While participants were listening to the opening plenary session, the Agency by Design research team was hard at work "craft-bombing" the Future of Learning institute. #hgsepzfol

While participants were listening to the opening plenary session, the Agency by Design research team was hard at work “craft-bombing” the Future of Learning institute. #hgsepzfol

The Future of Learning tinkering table, open for business... #hgsepzfol

The Future of Learning tinkering table, open for business… #hgsepzfol

50 Fuzzy Minds for the Future? A funky Future of Learning tinkering made especially for Howard Gardner. #hgsepzfol

50 Fuzzy Minds for the Future? A funky Future of Learning tinkering made especially for Howard Gardner. #hgsepzfol

My perception, your perception, our perception. A 3D articulation of various points of view hangs above the Future of Learning tinkering table. #hgsepzfol

“My perception, your perception, our perception.” A 3-D articulation of various points of view hangs above the Future of Learning tinkering table. #hgsepzfol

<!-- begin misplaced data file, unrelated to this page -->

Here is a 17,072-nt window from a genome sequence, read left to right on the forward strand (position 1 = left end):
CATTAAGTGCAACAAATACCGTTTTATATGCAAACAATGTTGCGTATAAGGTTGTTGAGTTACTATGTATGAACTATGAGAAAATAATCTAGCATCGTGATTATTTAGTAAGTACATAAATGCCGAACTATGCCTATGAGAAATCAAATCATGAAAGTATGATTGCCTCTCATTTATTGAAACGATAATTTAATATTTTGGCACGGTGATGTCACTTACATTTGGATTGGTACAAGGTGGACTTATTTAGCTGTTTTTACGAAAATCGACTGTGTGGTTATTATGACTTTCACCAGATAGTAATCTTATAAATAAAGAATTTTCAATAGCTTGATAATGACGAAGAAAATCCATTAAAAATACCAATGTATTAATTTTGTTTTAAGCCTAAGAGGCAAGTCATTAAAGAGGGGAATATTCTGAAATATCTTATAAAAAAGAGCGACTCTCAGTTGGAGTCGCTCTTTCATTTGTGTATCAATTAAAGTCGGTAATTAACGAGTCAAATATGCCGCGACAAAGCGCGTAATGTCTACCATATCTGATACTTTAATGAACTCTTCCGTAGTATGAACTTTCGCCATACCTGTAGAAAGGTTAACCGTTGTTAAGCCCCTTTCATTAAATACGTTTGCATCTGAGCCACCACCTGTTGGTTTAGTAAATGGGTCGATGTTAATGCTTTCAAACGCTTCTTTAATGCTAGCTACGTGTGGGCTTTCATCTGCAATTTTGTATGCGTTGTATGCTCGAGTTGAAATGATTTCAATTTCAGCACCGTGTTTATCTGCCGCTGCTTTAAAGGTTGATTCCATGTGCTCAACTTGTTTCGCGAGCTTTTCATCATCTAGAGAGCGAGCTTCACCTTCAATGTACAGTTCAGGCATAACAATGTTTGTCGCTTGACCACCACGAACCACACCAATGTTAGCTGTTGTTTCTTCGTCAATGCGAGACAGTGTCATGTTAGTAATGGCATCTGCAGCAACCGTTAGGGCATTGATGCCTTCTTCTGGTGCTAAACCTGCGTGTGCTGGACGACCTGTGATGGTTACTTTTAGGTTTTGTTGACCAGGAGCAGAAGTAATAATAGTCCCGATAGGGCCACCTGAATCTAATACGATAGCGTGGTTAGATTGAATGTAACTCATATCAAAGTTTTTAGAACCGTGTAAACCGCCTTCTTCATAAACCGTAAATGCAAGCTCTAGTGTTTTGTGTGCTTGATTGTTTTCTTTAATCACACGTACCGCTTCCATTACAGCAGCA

Many participants combined words and craft materials to create visual representations of the various conversations going on throughout the Future of Learning institute. This tinkering toys with shadow to encourage meta-looking and the consideration of multiple perspectives. #hgsepzfol

Many participants combined words and craft materials to create visual representations of the various conversations going on throughout the Future of Learning institute. This tinkering toys with shadow to encourage meta-looking and the consideration of multiple perspectives. #hgsepzfol

Like all trees, this Future of Learning tinkering table tree encourages the nurturing of thinking and learning. #hgsepzfol

Like all trees, this Future of Learning tinkering table tree encourages the nurturing of thinking and learning. #hgsepzfol

The Temescal Learning Community: A Year into the Research

Members of the Temescal Learning Community look at student work with Project Zero researchers.

Members of the Temescal Learning Community look at student work with Project Zero researchers.

Dissecting the design thinking process and debating how to measure agency: that’s how the Temescal Learning Community (TLC) spent our spring study group session. Rollicking discussions prevailed. A year has quickly passed since we had our first session, now seems like an appropriate moment to pause, see where we’ve been, and survey the horizon.